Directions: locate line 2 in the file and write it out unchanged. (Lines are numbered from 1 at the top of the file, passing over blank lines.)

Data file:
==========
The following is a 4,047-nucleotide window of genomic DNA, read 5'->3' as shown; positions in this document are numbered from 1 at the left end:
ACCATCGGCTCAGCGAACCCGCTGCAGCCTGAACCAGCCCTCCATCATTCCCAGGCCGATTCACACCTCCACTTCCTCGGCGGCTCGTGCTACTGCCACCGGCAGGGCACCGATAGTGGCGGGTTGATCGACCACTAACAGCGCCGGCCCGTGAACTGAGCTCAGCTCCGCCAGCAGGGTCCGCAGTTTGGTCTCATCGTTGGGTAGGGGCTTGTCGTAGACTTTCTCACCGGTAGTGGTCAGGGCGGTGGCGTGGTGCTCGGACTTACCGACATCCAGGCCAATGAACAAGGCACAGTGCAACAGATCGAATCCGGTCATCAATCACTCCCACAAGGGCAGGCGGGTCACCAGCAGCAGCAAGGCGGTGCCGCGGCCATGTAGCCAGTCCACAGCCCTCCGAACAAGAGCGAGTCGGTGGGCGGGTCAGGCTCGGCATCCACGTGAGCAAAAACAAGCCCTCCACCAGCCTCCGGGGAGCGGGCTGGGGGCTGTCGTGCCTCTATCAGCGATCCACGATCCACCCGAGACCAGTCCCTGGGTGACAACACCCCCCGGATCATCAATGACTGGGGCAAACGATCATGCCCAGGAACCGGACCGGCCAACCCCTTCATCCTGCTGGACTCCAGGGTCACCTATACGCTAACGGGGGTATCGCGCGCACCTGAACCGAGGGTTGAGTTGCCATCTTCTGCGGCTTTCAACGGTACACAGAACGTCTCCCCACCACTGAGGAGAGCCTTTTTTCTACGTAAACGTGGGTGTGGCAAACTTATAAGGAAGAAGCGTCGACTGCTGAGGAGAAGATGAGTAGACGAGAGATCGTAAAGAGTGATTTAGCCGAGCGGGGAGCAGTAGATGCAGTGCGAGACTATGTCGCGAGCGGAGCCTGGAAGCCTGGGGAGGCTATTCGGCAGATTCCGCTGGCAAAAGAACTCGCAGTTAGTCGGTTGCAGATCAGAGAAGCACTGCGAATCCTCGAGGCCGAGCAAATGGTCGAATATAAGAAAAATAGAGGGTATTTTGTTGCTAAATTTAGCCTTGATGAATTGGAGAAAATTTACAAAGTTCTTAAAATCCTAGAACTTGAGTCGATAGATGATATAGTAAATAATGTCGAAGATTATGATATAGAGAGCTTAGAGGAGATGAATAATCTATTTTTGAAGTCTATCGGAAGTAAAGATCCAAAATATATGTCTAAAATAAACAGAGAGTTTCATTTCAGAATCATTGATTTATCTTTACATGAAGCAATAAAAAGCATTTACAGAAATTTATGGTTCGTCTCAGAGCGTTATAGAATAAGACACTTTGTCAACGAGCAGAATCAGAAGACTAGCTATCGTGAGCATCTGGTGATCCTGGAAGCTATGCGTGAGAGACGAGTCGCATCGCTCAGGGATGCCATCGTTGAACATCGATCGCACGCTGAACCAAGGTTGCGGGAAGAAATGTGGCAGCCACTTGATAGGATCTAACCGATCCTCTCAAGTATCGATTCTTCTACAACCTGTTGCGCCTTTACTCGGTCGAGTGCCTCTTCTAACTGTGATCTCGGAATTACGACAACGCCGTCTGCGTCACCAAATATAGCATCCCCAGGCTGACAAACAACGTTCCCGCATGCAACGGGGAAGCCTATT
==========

ACCATCGGCTCAGCGAACCCGCTGCAGCCTGAACCAGCCCTCCATCATTCCCAGGCCGATTCACACCTCCACTTCCTCGGCGGCTCGTGCTACTGCCACCGGCAGGGCACCGATAGTGGCGGGTTGATCGACCACTAACAGCGCCGGCCCGTGAACTGAGCTCAGCTCCGCCAGCAGGGTCCGCAGTTTGGTCTCATCGTTGGGTAGGGGCTTGTCGTAGACTTTCTCACCGGTAGTGGTCAGGGCGGTGGCGTGGTGCTCGGACTTACCGACATCCAGGCCAATGAACAAGGCACAGTGCAACAGATCGAATCCGGTCATCAATCACTCCCACAAGGGCAGGCGGGTCACCAGCAGCAGCAAGGCGGTGCCGCGGCCATGTAGCCAGTCCACAGCCCTCCGAACAAGAGCGAGTCGGTGGGCGGGTCAGGCTCGGCATCCACGTGAGCAAAAACAAGCCCTCCACCAGCCTCCGGGGAGCGGGCTGGGGGCTGTCGTGCCTCTATCAGCGATCCACGATCCACCCGAGACCAGTCCCTGGGTGACAACACCCCCCGGATCATCAATGACTGGGGCAAACGATCATGCCCAGGAACCGGACCGGCCAACCCCTTCATCCTGCTGGACTCCAGGGTCACCTATACGCTAACGGGGGTATCGCGCGCACCTGAACCGAGGGTTGAGTTGCCATCTTCTGCGGCTTTCAACGGTACACAGAACGTCTCCCCACCACTGAGGAGAGCCTTTTTTCTACGTAAACGTGGGTGTGGCAAACTTATAAGGAAGAAGCGTCGACTGCTGAGGAGAAGATGAGTAGACGAGAGATCGTAAAGAGTGATTTAGCCGAGCGGGGAGCAGTAGATGCAGTGCGAGACTATGTCGCGAGCGGAGCCTGGAAGCCTGGGGAGGCTATTCGGCAGATTCCGCTGGCAAAAGAACTCGCAGTTAGTCGGTTGCAGATCAGAGAAGCACTGCGAATCCTCGAGGCCGAGCAAATGGTCGAATATAAGAAAAATAGAGGGTATTTTGTTGCTAAATTTAGCCTTGATGAATTGGAGAAAATTTACAAAGTTCTTAAAATCCTAGAACTTGAGTCGATAGATGATATAGTAAATAATGTCGAAGATTATGATATAGAGAGCTTAGAGGAGATGAATAATCTATTTTTGAAGTCTATCGGAAGTAAAGATCCAAAATATATGTCTAAAATAAACAGAGAGTTTCATTTCAGAATCATTGATTTATCTTTACATGAAGCAATAAAAAGCATTTACAGAAATTTATGGTTCGTCTCAGAGCGTTATAGAATAAGACACTTTGTCAACGAGCAGAATCAGAAGACTAGCTATCGTGAGCATCTGGTGATCCTGGAAGCTATGCGTGAGAGACGAGTCGCATCGCTCAGGGATGCCATCGTTGAACATCGATCGCACGCTGAACCAAGGTTGCGGGAAGAAATGTGGCAGCCACTTGATAGGATCTAACCGATCCTCTCAAGTATCGATTCTTCTACAACCTGTTGCGCCTTTACTCGGTCGAGTGCCTCTTCTAACTGTGATCTCGGAATTACGACAACGCCGTCTGCGTCACCAAATATAGCATCCCCAGGCTGACAAACAACGTTCCCGCATGCAACGGGGAAGCCTATT